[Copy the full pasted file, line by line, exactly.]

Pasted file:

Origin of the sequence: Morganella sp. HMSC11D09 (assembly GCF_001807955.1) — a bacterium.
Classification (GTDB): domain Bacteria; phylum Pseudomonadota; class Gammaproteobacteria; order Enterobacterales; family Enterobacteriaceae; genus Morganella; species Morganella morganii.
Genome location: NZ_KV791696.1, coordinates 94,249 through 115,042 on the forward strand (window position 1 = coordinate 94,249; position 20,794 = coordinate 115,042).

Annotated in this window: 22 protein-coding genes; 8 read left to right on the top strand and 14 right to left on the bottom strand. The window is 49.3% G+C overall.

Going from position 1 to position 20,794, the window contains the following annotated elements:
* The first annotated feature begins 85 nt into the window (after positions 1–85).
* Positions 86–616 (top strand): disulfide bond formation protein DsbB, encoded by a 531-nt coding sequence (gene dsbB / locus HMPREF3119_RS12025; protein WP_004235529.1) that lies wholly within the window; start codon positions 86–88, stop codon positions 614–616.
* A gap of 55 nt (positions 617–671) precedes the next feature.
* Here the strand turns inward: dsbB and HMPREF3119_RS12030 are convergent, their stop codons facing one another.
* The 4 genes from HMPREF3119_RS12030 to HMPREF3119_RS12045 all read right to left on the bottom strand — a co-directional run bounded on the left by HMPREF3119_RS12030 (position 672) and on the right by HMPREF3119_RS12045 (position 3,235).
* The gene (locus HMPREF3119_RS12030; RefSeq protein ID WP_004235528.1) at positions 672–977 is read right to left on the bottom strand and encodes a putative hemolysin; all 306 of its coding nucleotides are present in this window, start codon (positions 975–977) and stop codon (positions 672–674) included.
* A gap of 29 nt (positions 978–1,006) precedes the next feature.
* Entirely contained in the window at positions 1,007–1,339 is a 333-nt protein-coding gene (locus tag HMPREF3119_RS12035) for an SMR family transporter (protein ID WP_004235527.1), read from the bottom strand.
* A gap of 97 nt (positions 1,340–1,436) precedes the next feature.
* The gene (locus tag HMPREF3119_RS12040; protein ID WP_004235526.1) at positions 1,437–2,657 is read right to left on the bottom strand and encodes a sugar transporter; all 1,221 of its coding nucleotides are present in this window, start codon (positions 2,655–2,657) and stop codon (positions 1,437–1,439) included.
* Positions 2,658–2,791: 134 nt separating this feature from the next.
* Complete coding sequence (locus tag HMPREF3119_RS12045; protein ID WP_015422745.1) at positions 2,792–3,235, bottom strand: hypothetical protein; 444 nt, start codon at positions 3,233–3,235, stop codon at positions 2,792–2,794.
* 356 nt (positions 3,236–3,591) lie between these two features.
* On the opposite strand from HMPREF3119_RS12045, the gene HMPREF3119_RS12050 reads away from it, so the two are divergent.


Origin of the sequence: Morganella sp. HMSC11D09 (assembly GCF_001807955.1) — a bacterium.
Classification (GTDB): domain Bacteria; phylum Pseudomonadota; class Gammaproteobacteria; order Enterobacterales; family Enterobacteriaceae; genus Morganella; species Morganella morganii.
Genome location: NZ_KV791696.1, coordinates 94,249 through 115,042 on the forward strand (window position 1 = coordinate 94,249; position 20,794 = coordinate 115,042).

Annotated in this window: 22 protein-coding genes; 8 read left to right on the top strand and 14 right to left on the bottom strand. The window is 49.3% G+C overall.

Going from position 1 to position 20,794, the window contains the following annotated elements:
* The first annotated feature begins 85 nt into the window (after positions 1–85).
* Positions 86–616 (top strand): disulfide bond formation protein DsbB, encoded by a 531-nt coding sequence (gene dsbB / locus HMPREF3119_RS12025; protein WP_004235529.1) that lies wholly within the window; start codon positions 86–88, stop codon positions 614–616.
* A gap of 55 nt (positions 617–671) precedes the next feature.
* Here the strand turns inward: dsbB and HMPREF3119_RS12030 are convergent, their stop codons facing one another.
* The 4 genes from HMPREF3119_RS12030 to HMPREF3119_RS12045 all read right to left on the bottom strand — a co-directional run bounded on the left by HMPREF3119_RS12030 (position 672) and on the right by HMPREF3119_RS12045 (position 3,235).
* The gene (locus HMPREF3119_RS12030; RefSeq protein ID WP_004235528.1) at positions 672–977 is read right to left on the bottom strand and encodes a putative hemolysin; all 306 of its coding nucleotides are present in this window, start codon (positions 975–977) and stop codon (positions 672–674) included.
* A gap of 29 nt (positions 978–1,006) precedes the next feature.
* Entirely contained in the window at positions 1,007–1,339 is a 333-nt protein-coding gene (locus tag HMPREF3119_RS12035) for an SMR family transporter (protein ID WP_004235527.1), read from the bottom strand.
* A gap of 97 nt (positions 1,340–1,436) precedes the next feature.
* The gene (locus tag HMPREF3119_RS12040; protein ID WP_004235526.1) at positions 1,437–2,657 is read right to left on the bottom strand and encodes a sugar transporter; all 1,221 of its coding nucleotides are present in this window, start codon (positions 2,655–2,657) and stop codon (positions 1,437–1,439) included.
* Positions 2,658–2,791: 134 nt separating this feature from the next.
* Complete coding sequence (locus tag HMPREF3119_RS12045; protein ID WP_015422745.1) at positions 2,792–3,235, bottom strand: hypothetical protein; 444 nt, start codon at positions 3,233–3,235, stop codon at positions 2,792–2,794.
* 356 nt (positions 3,236–3,591) lie between these two features.
* On the opposite strand from HMPREF3119_RS12045, the gene HMPREF3119_RS12050 reads away from it, so the two are divergent.